> So I have a couple of QT movies playing at 15 fps (encoded photo
> JPEG at 15fps 320 x 240) and some processing and the two cores are
> running at about 50% for Max and 49% System Idle.
>
> Now when I add more video processing to the exact same movies my
> frame rate drops to 4 fps but my CPU usage remains the same Max:
> 50% and System Idle: 49%.
>
> What limits Max/Jitter from using more of the CPU? Any way to open
> this up to say 70%. MSP is turned off (it’s a video only machine)
> and I have mucked with scheduler settings to no avail.
>
> Thanks,
>
> Keith
>
>
> Keith McMillen
> BEAM Foundation
> http://www.beamfoundation.org/
> 510.502.5310
>
>
>
>

#82209
Aug 22, 2006 at 6:14pm

On Aug 22, 2006, at 12:56 AM, david vandenbogaerde wrote:

> I’ve doing something similar also on a windows machine (Intel dual
> core though).
> Anyhoo i think u might profit from downloading Jitter 1.5, since in
> the ‘whats new’ document (found on the cycling site > http://
> cycling74.com/download/jitter15doc.zip ), there’s stated that from
> as Jitter 1.5 there’s full support for multiprocessoring system.
> I get reasonalbe performance and definitely don’t get stuck at 50%
> of my systems maximum…
>
> check it out! think that could do the trick. ( download link:
> http://cycling74.com/downloads/jitter )

Oops. I didn’t notice that you were running 1.2.4 Keith. You
definitely need Jitter 1.5 for any MP benefit. However, I’d like to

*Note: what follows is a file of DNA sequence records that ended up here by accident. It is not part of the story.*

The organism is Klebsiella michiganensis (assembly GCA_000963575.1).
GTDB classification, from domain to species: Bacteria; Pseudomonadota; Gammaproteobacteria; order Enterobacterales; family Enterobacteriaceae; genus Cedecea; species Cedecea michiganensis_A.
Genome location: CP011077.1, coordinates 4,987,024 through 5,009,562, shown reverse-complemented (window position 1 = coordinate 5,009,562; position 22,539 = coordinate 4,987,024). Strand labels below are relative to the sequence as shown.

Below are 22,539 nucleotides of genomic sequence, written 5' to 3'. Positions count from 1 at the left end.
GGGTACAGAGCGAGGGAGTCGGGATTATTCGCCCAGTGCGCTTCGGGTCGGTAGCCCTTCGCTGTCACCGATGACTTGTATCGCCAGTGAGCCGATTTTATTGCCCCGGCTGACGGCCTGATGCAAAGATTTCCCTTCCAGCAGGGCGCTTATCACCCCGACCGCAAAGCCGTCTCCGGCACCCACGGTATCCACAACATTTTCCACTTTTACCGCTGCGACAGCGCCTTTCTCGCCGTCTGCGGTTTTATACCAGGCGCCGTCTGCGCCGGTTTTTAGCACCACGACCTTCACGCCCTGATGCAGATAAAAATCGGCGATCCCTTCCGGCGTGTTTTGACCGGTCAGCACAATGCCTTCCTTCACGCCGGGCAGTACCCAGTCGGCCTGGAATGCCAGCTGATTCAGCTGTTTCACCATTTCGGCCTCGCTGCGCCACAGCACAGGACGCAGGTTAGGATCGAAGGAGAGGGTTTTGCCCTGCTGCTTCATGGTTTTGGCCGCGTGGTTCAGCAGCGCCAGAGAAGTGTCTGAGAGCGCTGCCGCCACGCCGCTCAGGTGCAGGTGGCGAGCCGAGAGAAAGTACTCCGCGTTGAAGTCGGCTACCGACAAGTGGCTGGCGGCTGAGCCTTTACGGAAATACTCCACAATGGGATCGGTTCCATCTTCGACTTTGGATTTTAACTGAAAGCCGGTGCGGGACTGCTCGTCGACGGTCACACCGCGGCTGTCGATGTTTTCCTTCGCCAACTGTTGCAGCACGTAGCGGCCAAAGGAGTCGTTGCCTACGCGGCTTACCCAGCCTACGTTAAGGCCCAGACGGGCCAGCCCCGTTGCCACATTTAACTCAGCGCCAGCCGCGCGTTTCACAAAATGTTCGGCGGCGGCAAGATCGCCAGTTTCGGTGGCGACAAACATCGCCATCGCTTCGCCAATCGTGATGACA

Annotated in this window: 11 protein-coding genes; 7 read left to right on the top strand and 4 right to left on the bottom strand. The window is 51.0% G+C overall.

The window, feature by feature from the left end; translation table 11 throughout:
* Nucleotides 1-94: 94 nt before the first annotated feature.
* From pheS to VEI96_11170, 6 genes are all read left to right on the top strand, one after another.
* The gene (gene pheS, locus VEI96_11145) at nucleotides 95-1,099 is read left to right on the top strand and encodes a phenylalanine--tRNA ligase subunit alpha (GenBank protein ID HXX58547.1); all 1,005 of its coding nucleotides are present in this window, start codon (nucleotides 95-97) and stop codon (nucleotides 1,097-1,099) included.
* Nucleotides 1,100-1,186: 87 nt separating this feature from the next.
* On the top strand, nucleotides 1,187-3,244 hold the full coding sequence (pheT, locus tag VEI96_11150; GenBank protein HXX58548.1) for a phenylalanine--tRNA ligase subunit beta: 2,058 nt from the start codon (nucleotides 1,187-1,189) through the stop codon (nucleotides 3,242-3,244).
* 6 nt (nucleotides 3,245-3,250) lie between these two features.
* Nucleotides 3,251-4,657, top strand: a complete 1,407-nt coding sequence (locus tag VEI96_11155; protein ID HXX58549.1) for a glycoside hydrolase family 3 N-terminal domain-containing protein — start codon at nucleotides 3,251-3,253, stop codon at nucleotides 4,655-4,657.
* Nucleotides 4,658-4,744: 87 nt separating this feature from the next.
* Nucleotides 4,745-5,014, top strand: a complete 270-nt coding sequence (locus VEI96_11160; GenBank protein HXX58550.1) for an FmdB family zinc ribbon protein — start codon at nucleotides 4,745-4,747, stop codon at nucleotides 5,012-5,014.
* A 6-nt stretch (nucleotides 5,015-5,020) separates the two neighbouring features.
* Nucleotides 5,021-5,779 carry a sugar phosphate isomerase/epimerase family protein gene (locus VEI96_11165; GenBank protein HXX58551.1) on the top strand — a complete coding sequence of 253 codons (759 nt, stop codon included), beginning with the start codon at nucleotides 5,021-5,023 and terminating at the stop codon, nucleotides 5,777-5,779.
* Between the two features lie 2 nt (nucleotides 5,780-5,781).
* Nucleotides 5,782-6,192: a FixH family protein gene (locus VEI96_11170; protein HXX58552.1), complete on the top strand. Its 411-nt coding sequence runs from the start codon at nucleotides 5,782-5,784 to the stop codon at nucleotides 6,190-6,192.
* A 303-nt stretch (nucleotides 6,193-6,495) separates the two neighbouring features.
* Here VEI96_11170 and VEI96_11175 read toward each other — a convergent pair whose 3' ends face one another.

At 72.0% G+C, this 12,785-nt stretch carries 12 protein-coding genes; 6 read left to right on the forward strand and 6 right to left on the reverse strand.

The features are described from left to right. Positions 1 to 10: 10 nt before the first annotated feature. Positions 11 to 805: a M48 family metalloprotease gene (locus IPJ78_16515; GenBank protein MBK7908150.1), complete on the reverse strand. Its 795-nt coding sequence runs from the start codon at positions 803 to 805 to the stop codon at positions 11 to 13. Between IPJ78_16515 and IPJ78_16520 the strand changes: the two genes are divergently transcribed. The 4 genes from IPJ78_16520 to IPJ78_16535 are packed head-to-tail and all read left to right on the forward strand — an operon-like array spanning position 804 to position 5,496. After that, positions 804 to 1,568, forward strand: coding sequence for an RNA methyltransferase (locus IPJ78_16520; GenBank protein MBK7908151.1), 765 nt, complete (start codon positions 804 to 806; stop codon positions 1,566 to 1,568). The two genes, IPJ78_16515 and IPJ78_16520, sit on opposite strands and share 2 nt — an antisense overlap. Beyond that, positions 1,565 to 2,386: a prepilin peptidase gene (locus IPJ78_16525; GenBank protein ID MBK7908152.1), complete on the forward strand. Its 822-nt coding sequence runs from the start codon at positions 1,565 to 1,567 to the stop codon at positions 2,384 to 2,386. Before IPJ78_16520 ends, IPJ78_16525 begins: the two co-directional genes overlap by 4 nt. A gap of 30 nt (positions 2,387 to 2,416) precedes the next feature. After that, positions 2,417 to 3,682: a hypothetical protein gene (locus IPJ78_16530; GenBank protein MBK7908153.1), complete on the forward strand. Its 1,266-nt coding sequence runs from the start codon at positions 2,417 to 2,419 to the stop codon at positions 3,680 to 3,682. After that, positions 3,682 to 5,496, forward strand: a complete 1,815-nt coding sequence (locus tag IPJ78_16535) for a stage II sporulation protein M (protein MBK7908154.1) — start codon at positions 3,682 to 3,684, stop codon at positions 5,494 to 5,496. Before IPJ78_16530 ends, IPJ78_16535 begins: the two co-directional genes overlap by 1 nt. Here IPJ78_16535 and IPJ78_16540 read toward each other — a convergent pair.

clarify that there’s not exactly “full support for multiprocessing
system”, only pointwise operators as mentioned previously will use
multiple threads (in the future perhaps more spatial operators than
jit.convolve will exploit multiple core machines).

-Joshua

#82210
Aug 22, 2006 at 7:26pm

Am already running Jitter 1.52. (Typos am us – not running 1.42 or 1.24)

I can see that the processor load is equally shared between the two cores, both at about 50%. I’m not adding any more QT players just some more intensive processing of the same matrices. The fps drops (in all patches) but Jitter is not using any more CPU cycles and the rest of the 49% are sitting there idle doing me about as much good as an elected official in December. Hmmmm.

“And also try changing the Max Options > Performance Options, such as slop, poll & low priority throttles, etc; it made a suprisingly big difference to the max CPU usage on my setup.”

Any recomended settings? I’ve already Monte Carlo’ed the page with out much luck.

Other suggestions welcome. thx,

Keith
Joshua Kit Clayton wrote:
On Aug 22, 2006, at 12:56 AM, david vandenbogaerde wrote: